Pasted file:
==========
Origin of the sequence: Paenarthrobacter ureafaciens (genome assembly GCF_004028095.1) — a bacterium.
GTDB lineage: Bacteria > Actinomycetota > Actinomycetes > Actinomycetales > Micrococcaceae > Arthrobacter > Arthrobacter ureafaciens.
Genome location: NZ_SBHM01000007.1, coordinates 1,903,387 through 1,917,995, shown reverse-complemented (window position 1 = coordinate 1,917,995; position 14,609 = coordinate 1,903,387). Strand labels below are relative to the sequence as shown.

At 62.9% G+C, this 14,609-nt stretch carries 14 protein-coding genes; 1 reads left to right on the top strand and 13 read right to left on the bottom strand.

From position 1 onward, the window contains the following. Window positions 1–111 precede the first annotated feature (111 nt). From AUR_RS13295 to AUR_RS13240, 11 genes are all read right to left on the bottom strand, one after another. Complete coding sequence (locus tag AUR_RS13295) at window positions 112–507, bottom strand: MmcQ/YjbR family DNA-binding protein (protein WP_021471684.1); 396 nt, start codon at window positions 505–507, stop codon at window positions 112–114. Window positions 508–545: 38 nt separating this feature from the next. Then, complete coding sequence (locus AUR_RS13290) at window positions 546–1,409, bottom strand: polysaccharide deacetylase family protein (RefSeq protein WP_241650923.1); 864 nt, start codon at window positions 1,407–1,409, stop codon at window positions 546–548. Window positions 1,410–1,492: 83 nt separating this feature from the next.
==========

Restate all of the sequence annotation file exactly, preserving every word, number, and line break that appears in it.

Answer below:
Origin of the sequence: Paenarthrobacter ureafaciens (genome assembly GCF_004028095.1) — a bacterium.
GTDB lineage: Bacteria > Actinomycetota > Actinomycetes > Actinomycetales > Micrococcaceae > Arthrobacter > Arthrobacter ureafaciens.
Genome location: NZ_SBHM01000007.1, coordinates 1,903,387 through 1,917,995, shown reverse-complemented (window position 1 = coordinate 1,917,995; position 14,609 = coordinate 1,903,387). Strand labels below are relative to the sequence as shown.

At 62.9% G+C, this 14,609-nt stretch carries 14 protein-coding genes; 1 reads left to right on the top strand and 13 read right to left on the bottom strand.

From position 1 onward, the window contains the following. Window positions 1–111 precede the first annotated feature (111 nt). From AUR_RS13295 to AUR_RS13240, 11 genes are all read right to left on the bottom strand, one after another. Complete coding sequence (locus tag AUR_RS13295) at window positions 112–507, bottom strand: MmcQ/YjbR family DNA-binding protein (protein WP_021471684.1); 396 nt, start codon at window positions 505–507, stop codon at window positions 112–114. Window positions 508–545: 38 nt separating this feature from the next. Then, complete coding sequence (locus AUR_RS13290) at window positions 546–1,409, bottom strand: polysaccharide deacetylase family protein (RefSeq protein WP_241650923.1); 864 nt, start codon at window positions 1,407–1,409, stop codon at window positions 546–548. Window positions 1,410–1,492: 83 nt separating this feature from the next.